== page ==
New Fluvanna Chamber of Commerce Set to Make a Difference
Rural Virginian - Published: July 02, 2010 By Patrick Robbins
There are many Chambers of Commerce found all over the United States that serve as an advocate in the interest of businesses of various sizes and involved in many industries. It is no different here in Fluvanna County. The Fluvanna County Chamber of Commerce serves as the go-between for businesses that are members of the organization and the government. The organization’s presidential duties belong to the Assistant Vice-President of the Union First Market Bank, located near Lake Monticello in the Food Lion parking lot, and she is ready to help Fluvanna businesses prosper and grow.
Cheryl L. Martino was recently elected president by the Board of Directors of the Fluvanna Chamber of Commerce, beginning her term in April. She was born and raised in the Charlottesville area and lives in Ruckersville with her two teen-age sons. She has worked in the banking industry for more than 26 years. She likes to make the commute to Fluvanna, because of the people who live here. “[Fluvanna County] draws so many different families and lifestyles here,” she says.
Her work with the chamber began three years ago when she came on board with the Greene County Chamber’s board. Since she has worked in banking with businesses, she has always been an active advocate for the business community, and being that she is now working in Palmyra, it was a natural fit for her to join forces with the Fluvanna chamber.
In Fluvanna, the chamber serves as an advocate for businesses and patrons of those businesses that want to see shops, stores and services, big and small, thrive. It offers networking events where business owners get together in a social setting, listen to speakers who educate and create a larger voice before the county government. Special events hosted by the chamber include Business After-Hours, where a local business presents itself to the wider community to show what they can do or the products they offer within a social networking atmosphere.
Martino’s goals as president of the chamber are straightforward. She wants to bring in more businesses as members of the group and show owners that this is “their chamber,” that it works for the businesses who are members and the patrons of member businesses and to “find value” in their membership. The chamber is doing all it can to give more value to the membership by offering a website that advertises the county businesses as well as the county itself with the idea of drawing in new customers. Her goals are coming true, as many businesses have renewed their memberships and more businesses are coming on board. This “shows that there is some excitement out there,” she notes of the Fluvanna business community.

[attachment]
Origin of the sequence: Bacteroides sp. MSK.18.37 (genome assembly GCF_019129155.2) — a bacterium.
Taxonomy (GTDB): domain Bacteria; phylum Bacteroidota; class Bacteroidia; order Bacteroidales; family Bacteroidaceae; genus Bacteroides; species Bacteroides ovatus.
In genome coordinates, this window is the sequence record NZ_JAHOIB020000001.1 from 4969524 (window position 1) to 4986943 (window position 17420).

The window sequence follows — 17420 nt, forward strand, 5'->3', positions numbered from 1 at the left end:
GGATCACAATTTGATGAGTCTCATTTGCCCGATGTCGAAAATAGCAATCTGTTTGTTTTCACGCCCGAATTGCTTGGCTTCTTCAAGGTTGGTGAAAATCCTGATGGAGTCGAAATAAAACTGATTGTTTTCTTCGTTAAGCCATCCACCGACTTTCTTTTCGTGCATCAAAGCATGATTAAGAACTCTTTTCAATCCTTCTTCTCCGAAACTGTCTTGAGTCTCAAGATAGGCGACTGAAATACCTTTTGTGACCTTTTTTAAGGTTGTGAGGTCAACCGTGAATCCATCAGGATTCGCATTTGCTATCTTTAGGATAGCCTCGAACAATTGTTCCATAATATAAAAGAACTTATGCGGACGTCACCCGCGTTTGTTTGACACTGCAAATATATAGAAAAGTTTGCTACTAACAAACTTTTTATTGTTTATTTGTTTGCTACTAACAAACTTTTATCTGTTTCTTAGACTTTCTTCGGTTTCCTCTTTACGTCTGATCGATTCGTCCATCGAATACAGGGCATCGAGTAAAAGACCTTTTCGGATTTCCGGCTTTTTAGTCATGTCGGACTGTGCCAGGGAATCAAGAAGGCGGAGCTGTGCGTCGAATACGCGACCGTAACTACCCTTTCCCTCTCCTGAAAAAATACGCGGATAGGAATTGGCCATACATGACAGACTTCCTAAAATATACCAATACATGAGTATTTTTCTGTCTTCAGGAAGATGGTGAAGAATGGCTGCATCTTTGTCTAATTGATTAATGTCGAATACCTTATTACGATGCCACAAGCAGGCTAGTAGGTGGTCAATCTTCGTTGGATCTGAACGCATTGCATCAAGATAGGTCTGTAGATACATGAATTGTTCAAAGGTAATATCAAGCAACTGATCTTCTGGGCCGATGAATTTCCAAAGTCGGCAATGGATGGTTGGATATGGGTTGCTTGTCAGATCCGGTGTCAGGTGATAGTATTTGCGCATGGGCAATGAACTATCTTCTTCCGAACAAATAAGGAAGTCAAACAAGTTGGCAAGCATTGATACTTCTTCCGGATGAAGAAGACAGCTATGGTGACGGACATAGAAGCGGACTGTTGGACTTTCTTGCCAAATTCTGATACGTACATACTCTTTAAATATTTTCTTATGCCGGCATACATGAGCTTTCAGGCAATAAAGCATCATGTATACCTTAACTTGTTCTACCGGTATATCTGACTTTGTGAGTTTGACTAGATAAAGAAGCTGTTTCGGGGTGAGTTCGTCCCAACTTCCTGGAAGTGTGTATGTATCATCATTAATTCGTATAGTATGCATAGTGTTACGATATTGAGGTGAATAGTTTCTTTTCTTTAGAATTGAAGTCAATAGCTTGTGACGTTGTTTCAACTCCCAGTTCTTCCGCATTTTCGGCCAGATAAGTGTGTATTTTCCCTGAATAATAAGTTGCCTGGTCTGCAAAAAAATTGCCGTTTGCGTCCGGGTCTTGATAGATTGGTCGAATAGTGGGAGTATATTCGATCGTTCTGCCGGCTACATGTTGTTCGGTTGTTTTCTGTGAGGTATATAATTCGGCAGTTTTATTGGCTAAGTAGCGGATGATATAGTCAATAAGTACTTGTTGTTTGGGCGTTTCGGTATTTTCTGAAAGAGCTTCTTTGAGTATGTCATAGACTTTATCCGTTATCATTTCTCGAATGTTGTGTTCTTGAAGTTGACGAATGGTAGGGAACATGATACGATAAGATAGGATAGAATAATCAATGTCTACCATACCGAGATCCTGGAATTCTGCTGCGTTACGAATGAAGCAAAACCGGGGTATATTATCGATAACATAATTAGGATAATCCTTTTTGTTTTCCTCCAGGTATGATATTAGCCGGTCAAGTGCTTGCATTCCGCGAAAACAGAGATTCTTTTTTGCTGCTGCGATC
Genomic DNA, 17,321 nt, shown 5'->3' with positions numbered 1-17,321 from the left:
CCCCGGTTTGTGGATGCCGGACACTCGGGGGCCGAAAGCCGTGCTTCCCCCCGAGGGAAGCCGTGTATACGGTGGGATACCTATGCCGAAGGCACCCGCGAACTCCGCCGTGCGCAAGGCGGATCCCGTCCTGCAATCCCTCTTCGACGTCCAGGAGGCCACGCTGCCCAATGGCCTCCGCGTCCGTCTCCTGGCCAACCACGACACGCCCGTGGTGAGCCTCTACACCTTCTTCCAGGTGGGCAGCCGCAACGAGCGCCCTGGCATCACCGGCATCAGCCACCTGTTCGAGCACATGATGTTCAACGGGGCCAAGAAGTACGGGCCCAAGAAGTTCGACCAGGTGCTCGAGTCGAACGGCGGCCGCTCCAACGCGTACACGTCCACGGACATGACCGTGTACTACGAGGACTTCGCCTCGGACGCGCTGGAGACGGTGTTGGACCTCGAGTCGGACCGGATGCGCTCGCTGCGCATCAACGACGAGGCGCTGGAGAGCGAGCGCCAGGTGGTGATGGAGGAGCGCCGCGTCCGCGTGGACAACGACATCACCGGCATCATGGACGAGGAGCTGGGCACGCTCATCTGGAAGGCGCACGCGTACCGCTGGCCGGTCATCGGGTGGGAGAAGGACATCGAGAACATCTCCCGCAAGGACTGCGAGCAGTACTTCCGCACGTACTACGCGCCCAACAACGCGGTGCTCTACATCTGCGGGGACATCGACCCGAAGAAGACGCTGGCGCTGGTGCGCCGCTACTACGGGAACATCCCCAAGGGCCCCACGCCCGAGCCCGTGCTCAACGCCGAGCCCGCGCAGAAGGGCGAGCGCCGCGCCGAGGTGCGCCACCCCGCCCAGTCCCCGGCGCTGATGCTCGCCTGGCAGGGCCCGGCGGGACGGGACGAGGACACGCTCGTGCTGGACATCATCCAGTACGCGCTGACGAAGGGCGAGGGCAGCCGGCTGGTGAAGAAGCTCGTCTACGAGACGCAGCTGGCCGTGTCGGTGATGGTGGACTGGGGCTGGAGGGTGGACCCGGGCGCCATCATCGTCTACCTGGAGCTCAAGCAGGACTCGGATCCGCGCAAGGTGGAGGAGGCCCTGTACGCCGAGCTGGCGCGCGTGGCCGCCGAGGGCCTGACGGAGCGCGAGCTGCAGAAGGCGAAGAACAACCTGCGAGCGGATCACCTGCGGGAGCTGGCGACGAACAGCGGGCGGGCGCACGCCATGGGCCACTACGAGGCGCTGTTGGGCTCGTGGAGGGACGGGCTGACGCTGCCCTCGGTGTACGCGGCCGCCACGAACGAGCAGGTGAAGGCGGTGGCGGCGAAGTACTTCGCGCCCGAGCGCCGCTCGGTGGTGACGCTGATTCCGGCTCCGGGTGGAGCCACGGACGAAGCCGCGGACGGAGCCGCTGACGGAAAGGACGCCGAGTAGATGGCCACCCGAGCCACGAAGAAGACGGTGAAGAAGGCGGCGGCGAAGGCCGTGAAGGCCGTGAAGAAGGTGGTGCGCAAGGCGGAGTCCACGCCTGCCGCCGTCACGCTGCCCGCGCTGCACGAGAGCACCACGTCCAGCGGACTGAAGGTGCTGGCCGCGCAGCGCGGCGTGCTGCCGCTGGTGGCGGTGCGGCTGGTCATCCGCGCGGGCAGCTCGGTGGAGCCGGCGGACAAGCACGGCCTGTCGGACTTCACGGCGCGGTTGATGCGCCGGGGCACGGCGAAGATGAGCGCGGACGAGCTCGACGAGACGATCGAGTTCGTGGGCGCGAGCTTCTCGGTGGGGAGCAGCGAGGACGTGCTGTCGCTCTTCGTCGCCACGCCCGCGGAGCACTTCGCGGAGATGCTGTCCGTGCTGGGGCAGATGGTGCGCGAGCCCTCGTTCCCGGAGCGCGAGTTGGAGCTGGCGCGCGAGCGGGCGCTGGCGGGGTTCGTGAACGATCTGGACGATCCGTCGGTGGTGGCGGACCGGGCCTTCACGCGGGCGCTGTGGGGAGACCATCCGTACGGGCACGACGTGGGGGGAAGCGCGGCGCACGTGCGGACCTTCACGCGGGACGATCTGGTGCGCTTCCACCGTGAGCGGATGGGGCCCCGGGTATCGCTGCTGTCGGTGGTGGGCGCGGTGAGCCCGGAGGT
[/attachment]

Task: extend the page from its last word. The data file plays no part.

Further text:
Martino and the chamber of commerce are setting their sights on improving economic development in the county. It is high on the agenda to let customers know that it is good for the county to “buy local.” A logo was developed in conjunction with the county government and local business owners who were not only interested in thriving themselves but also make sure that all business owners in Fluvanna thrive, as well. This logo is to remind patrons that before you drive the long distance elsewhere, what you are looking for may already be here in Fluvanna County. A local purchase goes a long way in keeping businesses alive in the county and gives businesses the ability to hire more local employees. This continuing effort is only one way the chamber is working to make sure that not only the businesses thrive, but so does the county.
As part of a continuing push to improve economic development, the chamber attends Board of Supervisors’ meetings, advocating for member businesses “to be a voice, to be heard,” she says. The chamber wants to be the voice for its member’s owners, making sure that the government hears those shop and service owners. Martino is confident that Fluvanna is a business friendly community. She and the chamber will take the visions and goals of business owners to the Board of Supervisors and let them know if they want more infrastructures, such as allowing for more growth, improving water services and promoting many other strategies that will encourage new businesses to sprout and for old businesses to expand. Not only will the chamber be that “voice,” but it encourages business owners to be in the audience and put faces to those that the chamber speaks of at those meetings.
For more information on Fluvanna Chamber of Commerce, visit http://www.fluvannachamber.org, or 177 Main St., P.O. Box 93, Palmyra, VA 22963. Or call (434) 589-3262, fax (434) 589-6212 or email firstname.lastname@example.org .